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Consumers Energy says smart meters are coming | News

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Consumers Energy says smart meters are coming

GRAND HAVEN, Mich. (WZZM) - Instead of sending a meter reader once a month, Consumers Energy will soon get information about a customer's electricity use wirelessly.

"Starting this August in West Michigan, we are going to be putting in 1.8 million electric smart meters in homes and businesses across the state of Michigan," says Roger Morgenstern of Consumers Energy.

Representatives from the utility company were in Grand Haven Tuesday night meeting with people concerned about smart meters because of cost, privacy and health risks.

"We think they are safe and provide a great value for the customer," Consumers' Tom O'Masta told the group.

The smart meters are like little cell phones that send text messages to the utility several times a day.

The customer and the company always know how much electricity is being used.

"It's nice to have that kind of information, but what are you going to do with it?" wondered Grand Haven resident Joe Ellis. "If you can't change your habits it's not going to make any difference."

"They don't have to send someone out to read the meter," pointed out Grand Haven resident James Varduin. "It cuts their labor.  It's a savings only for the power company."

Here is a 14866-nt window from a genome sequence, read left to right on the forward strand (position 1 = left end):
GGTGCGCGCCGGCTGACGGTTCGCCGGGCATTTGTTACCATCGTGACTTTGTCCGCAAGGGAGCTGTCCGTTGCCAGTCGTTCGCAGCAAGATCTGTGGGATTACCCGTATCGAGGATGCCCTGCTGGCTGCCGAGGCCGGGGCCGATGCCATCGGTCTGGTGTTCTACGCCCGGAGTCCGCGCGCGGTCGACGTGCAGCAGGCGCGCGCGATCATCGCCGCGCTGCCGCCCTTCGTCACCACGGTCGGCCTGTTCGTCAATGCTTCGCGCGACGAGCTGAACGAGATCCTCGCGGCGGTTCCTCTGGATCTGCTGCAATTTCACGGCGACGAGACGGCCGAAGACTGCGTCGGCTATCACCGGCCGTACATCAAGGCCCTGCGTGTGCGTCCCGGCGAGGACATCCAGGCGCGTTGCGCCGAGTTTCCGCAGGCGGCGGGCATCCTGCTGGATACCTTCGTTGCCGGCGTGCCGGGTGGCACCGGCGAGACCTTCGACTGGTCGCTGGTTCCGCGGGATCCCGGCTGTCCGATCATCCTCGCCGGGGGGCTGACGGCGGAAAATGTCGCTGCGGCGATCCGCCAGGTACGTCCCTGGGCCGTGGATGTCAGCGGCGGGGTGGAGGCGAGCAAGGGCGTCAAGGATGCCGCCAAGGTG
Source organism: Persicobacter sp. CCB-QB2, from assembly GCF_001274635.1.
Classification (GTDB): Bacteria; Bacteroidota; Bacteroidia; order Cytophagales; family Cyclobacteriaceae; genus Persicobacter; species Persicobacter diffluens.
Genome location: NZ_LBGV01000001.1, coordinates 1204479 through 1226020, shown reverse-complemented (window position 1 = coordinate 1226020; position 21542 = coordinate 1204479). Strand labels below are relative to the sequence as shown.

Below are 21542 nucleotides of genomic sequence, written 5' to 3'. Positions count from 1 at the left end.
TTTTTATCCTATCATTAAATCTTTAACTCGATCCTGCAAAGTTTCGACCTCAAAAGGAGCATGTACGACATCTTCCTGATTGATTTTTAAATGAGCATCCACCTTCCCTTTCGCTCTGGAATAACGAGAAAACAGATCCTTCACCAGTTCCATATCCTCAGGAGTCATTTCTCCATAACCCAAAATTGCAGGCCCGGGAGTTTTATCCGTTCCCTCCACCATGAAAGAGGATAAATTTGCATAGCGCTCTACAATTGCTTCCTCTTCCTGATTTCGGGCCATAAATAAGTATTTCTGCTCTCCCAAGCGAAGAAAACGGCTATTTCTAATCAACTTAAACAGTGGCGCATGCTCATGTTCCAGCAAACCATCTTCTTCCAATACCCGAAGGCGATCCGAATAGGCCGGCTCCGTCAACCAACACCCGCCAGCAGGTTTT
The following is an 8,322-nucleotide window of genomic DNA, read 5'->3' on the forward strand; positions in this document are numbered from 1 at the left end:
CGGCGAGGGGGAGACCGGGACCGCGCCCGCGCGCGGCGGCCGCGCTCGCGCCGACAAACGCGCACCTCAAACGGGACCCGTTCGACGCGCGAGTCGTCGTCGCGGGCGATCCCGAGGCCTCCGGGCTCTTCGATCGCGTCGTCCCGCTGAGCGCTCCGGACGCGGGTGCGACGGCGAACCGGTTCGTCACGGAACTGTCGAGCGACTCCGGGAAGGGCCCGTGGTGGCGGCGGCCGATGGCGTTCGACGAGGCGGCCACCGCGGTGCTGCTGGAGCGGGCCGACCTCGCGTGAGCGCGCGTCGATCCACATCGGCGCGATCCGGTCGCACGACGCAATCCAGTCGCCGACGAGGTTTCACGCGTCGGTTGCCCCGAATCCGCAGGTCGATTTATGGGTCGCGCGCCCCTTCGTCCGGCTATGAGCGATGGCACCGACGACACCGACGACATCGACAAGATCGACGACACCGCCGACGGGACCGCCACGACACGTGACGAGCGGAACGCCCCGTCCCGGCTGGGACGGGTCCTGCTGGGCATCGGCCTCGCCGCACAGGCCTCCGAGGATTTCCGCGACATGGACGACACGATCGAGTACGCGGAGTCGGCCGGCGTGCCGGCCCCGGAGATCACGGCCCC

Representatives from the utility say they are going to start charging more for electricity used during peak periods of demand.  Customers can save money by adjusting consumption.

"You are going to pay 11 cents per kilowatt hour between 11 a.m. and 4 p.m.," explains Morgenstern. "But maybe at 6 p.m. it's going to drop to seven cents per hour. You can make smarter decisions so you can use less electricity."

The company says there is no significant risk from radio or microwave radiation emitted by the wireless smart meters, but customers can opt out of the program.

They will be charged extra to cover the expense of installing, maintaining and reading a traditional analog meter.

The company may also ask for higher rates across the board to pay for the new technology.

"The cost of this program will be part of the rates you and I pay every month," explained Morgenstern.